We’re heading up into the trees for this one. Get a few pounds of acorns and shell them. Remove the tender, inner nut and allow them to rest in water. When the water turns brown (or a few hours have passed) go ahead and change out the water again. If your nuts continue to turn the water brown, leech them until they no longer do, and continue to change the water out frequently. If the water runs clear, you are ready for the next step.
Mash your acorns. You can use a food processor for this, but the traditional way is to use a mortar and pestle. Once you have a thick paste, toss a small patty of it on a hot griddle. These are a great substitute for pancakes and are fantastic with butter. Needless to say, acorns have an enormous shelf life and can be stored in a cool, dark place until they are ready to be shucked.
If possible, we recommend you swap out your acorns at least every other year unless there are emergency circumstances at hand.
5. Fry Bread
Fry bread comes in a thousand different types, shapes, and sizes. The additives that some tribes use are incredible in number, while others simply toss a flour-based paste into some lard and call it good.
For this one, we’ll be keeping it simple. You’ll need a 1 to 10 ratio of baking powder to flour. A sprinkle of salt is plenty and absolutely optional. Mix your baking powder and flour, then add just enough water to get a slightly sticky consistency when mixed with the hands. When you have thoroughly mixed it, go ahead and heat some lard in a large and deep cast iron pan on the stove (or over a campfire, if you so desire).
When the lard is completely liquid, gather a large spoonful of batter and toss it into the lard. The fry bread is ready when it is golden brown all over. You can expect it to look rather like a sopaipilla when it is fully cooked. Fry bread will last on the counter when fully cooled for 1-2 weeks, though this is heavily affected by the type of lard you use. It appears that Crisco and vegetable lard tend to go rancid more quickly than good beef tallow.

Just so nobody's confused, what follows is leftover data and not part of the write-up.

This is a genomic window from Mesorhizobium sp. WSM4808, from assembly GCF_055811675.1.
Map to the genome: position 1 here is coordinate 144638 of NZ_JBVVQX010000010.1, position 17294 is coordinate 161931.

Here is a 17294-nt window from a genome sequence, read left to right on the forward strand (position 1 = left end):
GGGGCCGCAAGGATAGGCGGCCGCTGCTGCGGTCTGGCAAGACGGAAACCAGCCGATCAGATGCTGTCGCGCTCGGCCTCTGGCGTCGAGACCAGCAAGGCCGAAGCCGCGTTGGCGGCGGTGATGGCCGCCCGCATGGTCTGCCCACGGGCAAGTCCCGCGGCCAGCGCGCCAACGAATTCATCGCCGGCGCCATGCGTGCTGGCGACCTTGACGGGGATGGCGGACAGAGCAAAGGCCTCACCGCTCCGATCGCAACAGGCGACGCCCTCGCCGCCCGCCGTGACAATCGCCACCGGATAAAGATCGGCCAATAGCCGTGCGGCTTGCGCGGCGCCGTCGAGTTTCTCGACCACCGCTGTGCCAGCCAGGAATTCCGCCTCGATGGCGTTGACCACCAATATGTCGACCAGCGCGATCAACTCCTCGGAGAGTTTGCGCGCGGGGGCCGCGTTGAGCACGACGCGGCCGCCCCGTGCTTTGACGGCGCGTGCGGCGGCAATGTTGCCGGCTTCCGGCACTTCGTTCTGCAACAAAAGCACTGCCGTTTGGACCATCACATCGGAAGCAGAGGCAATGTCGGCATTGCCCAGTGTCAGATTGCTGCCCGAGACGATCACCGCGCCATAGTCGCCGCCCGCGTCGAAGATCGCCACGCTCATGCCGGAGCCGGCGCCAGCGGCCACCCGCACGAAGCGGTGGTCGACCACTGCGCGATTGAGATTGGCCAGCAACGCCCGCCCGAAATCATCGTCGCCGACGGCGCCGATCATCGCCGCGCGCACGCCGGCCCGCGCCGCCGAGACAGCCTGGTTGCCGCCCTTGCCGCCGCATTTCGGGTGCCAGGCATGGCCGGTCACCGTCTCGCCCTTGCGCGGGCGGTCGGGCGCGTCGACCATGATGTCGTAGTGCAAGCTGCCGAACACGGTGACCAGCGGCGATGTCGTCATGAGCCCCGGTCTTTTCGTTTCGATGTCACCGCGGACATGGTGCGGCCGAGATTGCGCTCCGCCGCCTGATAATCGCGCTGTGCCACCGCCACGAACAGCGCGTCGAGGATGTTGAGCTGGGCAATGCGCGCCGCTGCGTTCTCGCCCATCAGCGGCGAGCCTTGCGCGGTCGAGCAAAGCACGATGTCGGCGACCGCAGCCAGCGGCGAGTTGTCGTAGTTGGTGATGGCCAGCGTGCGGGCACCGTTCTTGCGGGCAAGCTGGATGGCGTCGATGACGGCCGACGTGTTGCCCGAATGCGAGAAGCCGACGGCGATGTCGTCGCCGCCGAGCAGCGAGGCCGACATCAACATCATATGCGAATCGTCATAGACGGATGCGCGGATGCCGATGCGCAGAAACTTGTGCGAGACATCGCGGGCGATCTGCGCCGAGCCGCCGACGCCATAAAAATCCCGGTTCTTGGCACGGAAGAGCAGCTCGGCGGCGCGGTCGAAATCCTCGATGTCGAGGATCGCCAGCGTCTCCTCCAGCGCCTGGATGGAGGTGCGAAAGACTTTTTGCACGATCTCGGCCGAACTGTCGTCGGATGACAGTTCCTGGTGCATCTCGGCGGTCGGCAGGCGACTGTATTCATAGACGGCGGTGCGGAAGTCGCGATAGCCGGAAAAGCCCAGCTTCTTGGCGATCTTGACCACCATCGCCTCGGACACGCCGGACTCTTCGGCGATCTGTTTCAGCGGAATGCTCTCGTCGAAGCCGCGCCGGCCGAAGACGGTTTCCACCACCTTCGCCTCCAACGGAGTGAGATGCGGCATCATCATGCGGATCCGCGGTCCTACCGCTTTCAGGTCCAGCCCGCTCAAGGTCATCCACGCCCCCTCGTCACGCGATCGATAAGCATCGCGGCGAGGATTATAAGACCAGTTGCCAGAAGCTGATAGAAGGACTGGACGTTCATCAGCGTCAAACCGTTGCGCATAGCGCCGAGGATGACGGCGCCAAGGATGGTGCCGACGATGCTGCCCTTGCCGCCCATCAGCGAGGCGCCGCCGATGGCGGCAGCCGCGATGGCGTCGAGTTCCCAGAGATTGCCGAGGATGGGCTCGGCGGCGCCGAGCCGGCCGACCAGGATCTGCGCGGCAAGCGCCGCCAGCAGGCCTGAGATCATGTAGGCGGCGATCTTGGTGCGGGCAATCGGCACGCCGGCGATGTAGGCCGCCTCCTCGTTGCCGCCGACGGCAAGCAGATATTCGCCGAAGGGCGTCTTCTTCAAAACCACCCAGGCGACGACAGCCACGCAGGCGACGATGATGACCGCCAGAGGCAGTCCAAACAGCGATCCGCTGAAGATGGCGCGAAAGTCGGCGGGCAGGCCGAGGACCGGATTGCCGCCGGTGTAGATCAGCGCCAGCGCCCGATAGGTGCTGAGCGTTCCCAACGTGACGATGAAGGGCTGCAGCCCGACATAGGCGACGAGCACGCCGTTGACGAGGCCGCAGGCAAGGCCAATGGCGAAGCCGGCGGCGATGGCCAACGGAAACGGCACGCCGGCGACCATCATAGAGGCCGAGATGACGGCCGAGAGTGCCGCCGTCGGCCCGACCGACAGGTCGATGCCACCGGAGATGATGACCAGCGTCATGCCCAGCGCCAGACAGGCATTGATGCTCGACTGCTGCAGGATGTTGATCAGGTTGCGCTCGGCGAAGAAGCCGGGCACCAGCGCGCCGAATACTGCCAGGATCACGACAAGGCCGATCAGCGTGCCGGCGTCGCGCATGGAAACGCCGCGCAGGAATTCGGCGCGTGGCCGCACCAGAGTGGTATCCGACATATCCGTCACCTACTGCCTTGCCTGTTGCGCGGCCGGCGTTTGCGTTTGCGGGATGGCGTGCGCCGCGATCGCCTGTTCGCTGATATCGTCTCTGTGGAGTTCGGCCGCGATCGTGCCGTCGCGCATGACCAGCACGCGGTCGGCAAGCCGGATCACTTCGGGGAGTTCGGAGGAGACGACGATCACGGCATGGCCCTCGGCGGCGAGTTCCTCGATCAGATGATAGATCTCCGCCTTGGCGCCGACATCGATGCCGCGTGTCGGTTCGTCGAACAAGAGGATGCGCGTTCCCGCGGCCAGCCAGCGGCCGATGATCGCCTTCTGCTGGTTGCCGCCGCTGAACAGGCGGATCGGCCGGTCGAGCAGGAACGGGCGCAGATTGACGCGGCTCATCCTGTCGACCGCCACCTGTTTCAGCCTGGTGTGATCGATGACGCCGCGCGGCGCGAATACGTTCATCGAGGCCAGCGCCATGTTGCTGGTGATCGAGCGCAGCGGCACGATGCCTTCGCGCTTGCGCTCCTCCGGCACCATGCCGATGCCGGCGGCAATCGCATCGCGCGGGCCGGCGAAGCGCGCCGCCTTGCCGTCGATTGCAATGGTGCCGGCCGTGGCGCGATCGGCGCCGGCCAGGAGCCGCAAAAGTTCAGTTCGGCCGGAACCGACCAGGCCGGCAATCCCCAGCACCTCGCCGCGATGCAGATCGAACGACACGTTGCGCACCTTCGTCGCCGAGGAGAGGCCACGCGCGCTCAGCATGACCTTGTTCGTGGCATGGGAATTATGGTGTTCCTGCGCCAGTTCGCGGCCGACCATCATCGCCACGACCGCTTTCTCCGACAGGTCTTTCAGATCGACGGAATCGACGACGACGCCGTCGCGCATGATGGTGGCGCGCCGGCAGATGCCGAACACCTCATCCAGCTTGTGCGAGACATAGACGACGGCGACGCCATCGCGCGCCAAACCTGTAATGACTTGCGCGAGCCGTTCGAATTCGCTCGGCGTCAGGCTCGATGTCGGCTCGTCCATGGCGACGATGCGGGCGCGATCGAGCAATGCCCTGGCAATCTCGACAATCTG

6. Succotash Mix
This one has a thousand names so we’re keeping it to a simple English translation. Succotash is simple, easy food, and this blend will get you there with some dried vegetables jarred, ready, and waiting to be used over the next decade. Yeah, that’s right; this dried succotash will wait up to ten years for you to come to make it!
In a 1-quart mason jar with a sealing top, add the following:
- 1 cup of dried lima beans
- 1 cup of dried corn
- 1/2 cup dried okra
- 1/2 cup dried tomatoes
- 1/4 cup dried red bell peppers
- 1/4 cup dried onion
- 1/2 tsp salt
- a handful of whole peppercorns
Put your jar lid back on and put this on the shelf until you need a quick dinner or side dish. To cook, simply add butter to a pan and melt it. Tip this jar into the pan and add 1/2-1 cup of hot water to the pan then place the lid on. Cook until vegetables are soft and season to taste.
And there you are. Six simple Indigenous survival dishes that will keep you satisfied no matter where you are! We’d love to hear from you if you decide to try these out so comment below and let us know how it goes!
You may also like:
Amish Recipes Every Homesteader Should Know
Cheap and Easy to Build Root Cellar in Your Own Backyard (Video)
20 Grandma’s Depression Foods We Will Need Soon
The Forager’s Guide To Wild Foods: Book Review